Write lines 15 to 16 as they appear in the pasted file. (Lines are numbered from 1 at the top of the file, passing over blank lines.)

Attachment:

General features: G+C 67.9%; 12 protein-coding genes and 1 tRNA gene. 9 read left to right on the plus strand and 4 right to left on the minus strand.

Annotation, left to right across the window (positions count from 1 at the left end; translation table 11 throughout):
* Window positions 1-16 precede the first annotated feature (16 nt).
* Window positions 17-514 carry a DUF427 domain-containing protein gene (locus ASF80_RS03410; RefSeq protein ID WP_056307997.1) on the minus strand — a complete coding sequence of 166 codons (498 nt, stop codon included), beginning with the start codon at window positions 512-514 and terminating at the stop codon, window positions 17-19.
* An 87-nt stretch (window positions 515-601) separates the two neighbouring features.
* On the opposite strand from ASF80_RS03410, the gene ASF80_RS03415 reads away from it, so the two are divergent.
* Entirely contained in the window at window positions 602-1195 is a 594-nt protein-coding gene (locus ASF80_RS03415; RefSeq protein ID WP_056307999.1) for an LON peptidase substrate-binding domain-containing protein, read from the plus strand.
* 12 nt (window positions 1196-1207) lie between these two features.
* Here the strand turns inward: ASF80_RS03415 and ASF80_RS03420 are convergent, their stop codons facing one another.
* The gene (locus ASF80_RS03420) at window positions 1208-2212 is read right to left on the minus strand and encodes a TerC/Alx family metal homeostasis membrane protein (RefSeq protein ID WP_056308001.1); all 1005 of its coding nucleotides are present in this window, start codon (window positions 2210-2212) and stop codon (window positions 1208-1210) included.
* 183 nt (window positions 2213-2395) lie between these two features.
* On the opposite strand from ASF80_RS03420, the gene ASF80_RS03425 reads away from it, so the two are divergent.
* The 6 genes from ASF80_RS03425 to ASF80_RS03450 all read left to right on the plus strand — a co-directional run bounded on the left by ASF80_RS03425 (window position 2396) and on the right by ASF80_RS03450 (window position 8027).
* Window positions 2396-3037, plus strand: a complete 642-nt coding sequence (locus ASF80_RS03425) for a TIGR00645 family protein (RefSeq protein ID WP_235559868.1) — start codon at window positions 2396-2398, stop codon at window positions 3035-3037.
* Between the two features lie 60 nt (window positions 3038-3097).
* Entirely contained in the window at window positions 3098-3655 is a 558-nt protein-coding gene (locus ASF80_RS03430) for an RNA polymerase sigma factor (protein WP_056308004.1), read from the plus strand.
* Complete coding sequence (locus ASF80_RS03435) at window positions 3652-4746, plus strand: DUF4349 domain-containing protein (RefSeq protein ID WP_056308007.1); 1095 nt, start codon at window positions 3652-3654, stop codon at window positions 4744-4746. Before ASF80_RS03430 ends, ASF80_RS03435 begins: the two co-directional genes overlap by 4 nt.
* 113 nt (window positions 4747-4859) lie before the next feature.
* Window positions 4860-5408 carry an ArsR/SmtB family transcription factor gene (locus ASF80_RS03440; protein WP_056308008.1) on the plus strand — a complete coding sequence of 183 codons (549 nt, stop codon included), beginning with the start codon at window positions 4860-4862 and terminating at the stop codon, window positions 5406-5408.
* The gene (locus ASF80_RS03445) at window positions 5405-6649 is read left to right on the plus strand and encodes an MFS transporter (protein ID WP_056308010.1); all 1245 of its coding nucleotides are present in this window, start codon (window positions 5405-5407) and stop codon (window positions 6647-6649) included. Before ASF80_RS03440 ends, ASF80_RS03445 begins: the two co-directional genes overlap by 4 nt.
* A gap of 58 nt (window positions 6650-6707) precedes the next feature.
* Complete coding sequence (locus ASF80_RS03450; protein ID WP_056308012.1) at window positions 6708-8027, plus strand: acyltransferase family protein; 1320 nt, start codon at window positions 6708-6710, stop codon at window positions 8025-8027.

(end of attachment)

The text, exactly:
* Between the two features lie 60 nt (window positions 3038-3097).
* Entirely contained in the window at window positions 3098-3655 is a 558-nt protein-coding gene (locus ASF80_RS03430) for an RNA polymerase sigma factor (protein WP_056308004.1), read from the plus strand.